WASHINGTON (AP) — A federal court Friday overturned a Federal Communications Commission order that prevented cable TV companies from charging higher rates to recover some business costs.
The case, brought by Time Warner, dates to 1992 and involves a roughly 11- to 17-month period during which cable companies were not permitted to recover increases in business costs including programming, taxes and fees to broadcasters.
Eventually, the FCC issued an order allowing companies to raise rates to account for such business cost increases in the future, but it did not permit them to recover past expenses.
The U.S. Court of Appeals for the District of Columbia said the FCC did not explain this distinction.
“The commission had an opportunity to pass on the question of whether operators should be allowed to recover their revenue deficiencies, but chose to duck — its failure to address the point was not an accidental mistake,” the court said.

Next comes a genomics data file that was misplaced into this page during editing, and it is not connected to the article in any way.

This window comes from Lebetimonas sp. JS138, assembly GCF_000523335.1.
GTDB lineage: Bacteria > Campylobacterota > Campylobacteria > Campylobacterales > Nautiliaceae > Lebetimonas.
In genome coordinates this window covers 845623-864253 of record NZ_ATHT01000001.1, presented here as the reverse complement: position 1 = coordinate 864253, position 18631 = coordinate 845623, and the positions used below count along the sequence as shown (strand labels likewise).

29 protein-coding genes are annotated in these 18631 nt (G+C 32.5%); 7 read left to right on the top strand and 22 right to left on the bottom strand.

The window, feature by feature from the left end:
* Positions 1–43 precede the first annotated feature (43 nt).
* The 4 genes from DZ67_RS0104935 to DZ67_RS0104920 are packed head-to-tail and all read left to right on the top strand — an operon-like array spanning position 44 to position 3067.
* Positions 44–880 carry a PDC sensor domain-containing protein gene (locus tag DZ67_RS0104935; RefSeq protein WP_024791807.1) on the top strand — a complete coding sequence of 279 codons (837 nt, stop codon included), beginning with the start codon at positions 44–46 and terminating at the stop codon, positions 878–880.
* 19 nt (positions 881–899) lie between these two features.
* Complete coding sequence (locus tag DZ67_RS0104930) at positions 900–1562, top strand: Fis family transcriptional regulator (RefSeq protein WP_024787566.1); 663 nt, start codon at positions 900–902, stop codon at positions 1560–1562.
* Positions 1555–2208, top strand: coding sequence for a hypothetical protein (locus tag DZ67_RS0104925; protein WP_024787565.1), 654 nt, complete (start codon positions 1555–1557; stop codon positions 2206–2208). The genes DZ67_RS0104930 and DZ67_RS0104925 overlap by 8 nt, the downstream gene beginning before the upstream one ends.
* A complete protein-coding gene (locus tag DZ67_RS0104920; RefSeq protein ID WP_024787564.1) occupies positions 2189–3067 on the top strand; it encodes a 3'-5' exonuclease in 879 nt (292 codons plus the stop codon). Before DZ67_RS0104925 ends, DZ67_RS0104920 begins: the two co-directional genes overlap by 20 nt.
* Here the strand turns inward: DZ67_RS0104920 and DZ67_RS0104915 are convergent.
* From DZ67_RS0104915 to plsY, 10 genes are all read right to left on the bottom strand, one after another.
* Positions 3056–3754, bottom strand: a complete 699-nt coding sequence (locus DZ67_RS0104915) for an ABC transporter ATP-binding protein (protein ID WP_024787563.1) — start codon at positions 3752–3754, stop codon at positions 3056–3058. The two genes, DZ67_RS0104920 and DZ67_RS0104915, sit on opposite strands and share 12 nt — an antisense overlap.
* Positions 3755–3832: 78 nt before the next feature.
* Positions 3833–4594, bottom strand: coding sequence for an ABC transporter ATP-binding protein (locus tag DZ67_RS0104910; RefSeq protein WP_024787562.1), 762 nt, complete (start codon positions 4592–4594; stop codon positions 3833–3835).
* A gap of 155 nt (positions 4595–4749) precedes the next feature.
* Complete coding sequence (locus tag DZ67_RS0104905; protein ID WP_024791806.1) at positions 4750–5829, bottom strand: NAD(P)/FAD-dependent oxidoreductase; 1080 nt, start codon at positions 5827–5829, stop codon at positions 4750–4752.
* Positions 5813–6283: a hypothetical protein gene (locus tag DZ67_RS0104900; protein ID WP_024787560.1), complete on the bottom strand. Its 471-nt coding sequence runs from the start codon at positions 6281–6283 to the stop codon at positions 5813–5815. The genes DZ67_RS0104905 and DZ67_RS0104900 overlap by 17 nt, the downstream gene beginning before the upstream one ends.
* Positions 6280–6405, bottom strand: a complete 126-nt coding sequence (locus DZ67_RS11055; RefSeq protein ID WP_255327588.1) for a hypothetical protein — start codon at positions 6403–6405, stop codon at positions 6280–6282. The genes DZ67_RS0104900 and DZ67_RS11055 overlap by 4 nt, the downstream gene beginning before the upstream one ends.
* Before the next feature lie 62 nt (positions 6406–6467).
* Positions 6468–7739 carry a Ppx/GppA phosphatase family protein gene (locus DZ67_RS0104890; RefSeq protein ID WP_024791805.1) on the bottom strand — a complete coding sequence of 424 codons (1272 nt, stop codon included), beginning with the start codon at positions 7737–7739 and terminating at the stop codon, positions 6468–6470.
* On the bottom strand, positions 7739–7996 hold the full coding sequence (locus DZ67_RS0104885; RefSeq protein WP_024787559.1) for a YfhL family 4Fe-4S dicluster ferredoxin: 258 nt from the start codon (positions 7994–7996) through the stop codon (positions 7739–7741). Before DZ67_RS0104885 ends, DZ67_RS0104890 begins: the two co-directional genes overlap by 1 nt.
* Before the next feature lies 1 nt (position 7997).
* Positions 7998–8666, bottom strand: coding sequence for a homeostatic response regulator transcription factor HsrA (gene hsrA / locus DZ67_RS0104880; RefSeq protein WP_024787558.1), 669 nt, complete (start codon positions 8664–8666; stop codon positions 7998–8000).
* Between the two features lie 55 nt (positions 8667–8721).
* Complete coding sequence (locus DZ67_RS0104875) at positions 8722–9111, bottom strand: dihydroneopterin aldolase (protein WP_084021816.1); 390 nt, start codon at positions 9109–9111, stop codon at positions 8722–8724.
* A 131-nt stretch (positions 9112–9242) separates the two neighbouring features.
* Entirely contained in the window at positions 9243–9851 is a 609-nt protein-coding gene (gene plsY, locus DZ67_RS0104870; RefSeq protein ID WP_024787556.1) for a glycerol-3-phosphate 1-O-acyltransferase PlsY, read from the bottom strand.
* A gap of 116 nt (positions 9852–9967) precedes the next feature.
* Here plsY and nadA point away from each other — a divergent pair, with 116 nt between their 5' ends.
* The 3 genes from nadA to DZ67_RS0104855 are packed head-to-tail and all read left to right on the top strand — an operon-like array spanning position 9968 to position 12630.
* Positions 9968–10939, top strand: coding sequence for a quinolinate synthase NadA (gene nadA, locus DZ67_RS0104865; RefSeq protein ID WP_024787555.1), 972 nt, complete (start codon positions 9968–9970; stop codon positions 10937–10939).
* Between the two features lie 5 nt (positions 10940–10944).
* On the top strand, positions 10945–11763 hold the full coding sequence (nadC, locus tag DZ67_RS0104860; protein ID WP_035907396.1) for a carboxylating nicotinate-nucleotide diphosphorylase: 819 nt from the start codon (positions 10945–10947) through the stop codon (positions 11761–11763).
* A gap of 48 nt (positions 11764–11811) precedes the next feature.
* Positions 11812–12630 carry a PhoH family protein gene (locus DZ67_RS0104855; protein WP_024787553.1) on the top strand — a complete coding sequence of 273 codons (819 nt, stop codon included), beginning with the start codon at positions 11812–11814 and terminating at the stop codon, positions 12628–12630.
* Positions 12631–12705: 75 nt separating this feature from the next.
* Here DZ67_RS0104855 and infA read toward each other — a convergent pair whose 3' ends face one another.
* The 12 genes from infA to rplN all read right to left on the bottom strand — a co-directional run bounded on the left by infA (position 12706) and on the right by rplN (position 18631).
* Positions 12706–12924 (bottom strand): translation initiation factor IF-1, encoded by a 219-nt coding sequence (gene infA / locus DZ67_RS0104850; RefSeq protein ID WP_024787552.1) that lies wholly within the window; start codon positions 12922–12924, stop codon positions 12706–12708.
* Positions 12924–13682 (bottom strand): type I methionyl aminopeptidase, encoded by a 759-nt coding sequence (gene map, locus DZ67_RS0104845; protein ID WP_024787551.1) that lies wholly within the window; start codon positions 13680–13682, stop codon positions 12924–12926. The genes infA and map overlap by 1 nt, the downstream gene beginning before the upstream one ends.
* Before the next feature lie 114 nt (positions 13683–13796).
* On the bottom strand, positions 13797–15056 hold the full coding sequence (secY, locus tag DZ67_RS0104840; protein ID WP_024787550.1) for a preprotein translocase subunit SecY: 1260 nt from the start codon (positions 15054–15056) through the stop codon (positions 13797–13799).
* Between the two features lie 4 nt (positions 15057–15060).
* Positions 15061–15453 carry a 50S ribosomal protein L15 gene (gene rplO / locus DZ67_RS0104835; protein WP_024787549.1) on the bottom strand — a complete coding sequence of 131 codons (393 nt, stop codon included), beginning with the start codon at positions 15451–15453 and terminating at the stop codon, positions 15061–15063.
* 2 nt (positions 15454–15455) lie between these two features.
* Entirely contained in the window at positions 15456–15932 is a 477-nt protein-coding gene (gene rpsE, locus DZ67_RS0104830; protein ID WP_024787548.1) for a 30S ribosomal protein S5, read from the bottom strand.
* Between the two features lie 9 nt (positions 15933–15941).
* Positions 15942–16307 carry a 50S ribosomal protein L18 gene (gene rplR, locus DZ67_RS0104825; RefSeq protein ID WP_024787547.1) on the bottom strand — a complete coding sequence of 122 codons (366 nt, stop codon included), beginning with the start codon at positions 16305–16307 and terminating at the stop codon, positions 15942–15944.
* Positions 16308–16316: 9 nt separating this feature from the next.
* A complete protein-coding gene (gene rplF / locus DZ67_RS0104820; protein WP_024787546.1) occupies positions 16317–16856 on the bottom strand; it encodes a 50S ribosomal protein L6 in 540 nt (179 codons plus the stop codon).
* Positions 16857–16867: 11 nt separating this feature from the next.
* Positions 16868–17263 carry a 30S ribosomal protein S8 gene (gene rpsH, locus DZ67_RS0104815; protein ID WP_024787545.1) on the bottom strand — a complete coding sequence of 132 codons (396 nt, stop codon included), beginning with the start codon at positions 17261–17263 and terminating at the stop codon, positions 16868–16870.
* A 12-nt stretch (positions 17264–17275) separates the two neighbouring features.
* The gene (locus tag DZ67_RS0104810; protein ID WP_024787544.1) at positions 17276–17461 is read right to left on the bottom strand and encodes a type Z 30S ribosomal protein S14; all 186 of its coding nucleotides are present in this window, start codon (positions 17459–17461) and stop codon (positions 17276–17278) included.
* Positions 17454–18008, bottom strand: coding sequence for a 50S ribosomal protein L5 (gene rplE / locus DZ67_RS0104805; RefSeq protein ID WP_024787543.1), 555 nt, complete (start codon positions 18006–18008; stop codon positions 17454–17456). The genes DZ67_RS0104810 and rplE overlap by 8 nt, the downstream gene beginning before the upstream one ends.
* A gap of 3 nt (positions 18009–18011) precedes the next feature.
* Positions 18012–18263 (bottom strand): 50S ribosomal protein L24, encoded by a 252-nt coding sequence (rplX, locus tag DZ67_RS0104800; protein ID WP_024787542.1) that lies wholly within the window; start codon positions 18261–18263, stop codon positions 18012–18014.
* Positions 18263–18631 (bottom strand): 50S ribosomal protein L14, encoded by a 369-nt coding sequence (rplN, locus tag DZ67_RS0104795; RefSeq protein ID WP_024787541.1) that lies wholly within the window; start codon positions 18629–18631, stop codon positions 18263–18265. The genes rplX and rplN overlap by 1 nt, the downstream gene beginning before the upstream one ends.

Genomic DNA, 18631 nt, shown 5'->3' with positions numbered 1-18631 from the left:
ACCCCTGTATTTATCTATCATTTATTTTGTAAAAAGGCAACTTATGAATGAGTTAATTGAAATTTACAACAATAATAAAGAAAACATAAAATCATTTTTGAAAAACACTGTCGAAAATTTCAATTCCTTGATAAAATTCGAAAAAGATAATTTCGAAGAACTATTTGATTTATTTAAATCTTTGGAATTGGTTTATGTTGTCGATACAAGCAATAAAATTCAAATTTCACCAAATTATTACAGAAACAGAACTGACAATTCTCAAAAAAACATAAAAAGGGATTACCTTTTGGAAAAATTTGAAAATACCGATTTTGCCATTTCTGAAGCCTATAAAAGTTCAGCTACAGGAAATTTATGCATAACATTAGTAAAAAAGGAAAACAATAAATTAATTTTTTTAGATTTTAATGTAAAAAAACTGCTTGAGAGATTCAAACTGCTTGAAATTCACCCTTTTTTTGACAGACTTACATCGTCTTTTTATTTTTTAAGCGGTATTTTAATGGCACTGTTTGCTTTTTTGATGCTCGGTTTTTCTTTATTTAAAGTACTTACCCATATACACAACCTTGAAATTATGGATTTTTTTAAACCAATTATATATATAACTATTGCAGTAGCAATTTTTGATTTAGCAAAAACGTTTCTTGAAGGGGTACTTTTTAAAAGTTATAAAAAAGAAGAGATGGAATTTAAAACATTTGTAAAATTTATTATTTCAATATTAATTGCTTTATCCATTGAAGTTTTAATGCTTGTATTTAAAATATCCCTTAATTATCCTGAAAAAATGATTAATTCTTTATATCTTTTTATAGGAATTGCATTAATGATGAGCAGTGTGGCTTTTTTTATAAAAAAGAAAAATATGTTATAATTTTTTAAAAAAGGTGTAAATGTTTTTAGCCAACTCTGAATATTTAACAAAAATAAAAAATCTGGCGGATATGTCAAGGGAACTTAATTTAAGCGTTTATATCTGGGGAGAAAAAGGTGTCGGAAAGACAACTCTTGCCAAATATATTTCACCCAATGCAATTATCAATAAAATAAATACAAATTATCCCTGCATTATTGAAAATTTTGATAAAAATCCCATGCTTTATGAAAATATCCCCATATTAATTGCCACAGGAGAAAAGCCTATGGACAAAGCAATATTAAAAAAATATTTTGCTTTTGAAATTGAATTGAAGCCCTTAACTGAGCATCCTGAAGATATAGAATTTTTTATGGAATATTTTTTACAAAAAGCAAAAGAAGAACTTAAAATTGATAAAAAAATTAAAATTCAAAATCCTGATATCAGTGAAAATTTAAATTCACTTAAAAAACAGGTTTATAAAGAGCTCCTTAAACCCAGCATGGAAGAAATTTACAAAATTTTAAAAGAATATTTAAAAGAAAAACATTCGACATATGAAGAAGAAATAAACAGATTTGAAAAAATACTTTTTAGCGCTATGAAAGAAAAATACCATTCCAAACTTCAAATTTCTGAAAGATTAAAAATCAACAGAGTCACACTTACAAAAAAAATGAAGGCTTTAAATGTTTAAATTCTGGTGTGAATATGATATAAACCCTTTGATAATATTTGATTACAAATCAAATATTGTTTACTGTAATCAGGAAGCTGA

The same court had previously told the agency to rethink its rule that had prevented cable companies from recouping business costs during the 11- to 17-month period.
Time Warner’s attorney, Seth Davidson, said cable TV customers won’t see any immediate impact from the decision because cable companies will have to wait for the FCC to change its rules.
And, that may not happen before cable rates are deregulated. The FCC’s rate-making authority over cable is set to expire on March 31.
Time Warner had told the court that the agency’s order meant the company was not allowed to recover more than $14 million.